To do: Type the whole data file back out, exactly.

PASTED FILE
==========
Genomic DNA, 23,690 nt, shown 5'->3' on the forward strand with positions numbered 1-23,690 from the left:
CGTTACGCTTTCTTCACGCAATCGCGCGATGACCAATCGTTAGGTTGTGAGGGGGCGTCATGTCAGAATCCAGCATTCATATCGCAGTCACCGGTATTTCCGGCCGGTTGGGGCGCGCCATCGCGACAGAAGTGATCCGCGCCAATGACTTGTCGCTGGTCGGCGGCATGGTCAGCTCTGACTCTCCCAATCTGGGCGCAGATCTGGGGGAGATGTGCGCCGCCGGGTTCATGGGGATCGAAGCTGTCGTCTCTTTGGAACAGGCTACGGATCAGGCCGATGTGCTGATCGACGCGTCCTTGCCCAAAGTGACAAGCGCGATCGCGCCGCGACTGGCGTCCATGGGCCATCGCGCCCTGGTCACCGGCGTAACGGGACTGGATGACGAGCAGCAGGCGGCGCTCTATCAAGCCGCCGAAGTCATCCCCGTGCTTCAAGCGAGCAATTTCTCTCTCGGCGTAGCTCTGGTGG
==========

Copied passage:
Genomic DNA, 23,690 nt, shown 5'->3' on the forward strand with positions numbered 1-23,690 from the left:
CGTTACGCTTTCTTCACGCAATCGCGCGATGACCAATCGTTAGGTTGTGAGGGGGCGTCATGTCAGAATCCAGCATTCATATCGCAGTCACCGGTATTTCCGGCCGGTTGGGGCGCGCCATCGCGACAGAAGTGATCCGCGCCAATGACTTGTCGCTGGTCGGCGGCATGGTCAGCTCTGACTCTCCCAATCTGGGCGCAGATCTGGGGGAGATGTGCGCCGCCGGGTTCATGGGGATCGAAGCTGTCGTCTCTTTGGAACAGGCTACGGATCAGGCCGATGTGCTGATCGACGCGTCCTTGCCCAAAGTGACAAGCGCGATCGCGCCGCGACTGGCGTCCATGGGCCATCGCGCCCTGGTCACCGGCGTAACGGGACTGGATGACGAGCAGCAGGCGGCGCTCTATCAAGCCGCCGAAGTCATCCCCGTGCTTCAAGCGAGCAATTTCTCTCTCGGCGTAGCTCTGGTGG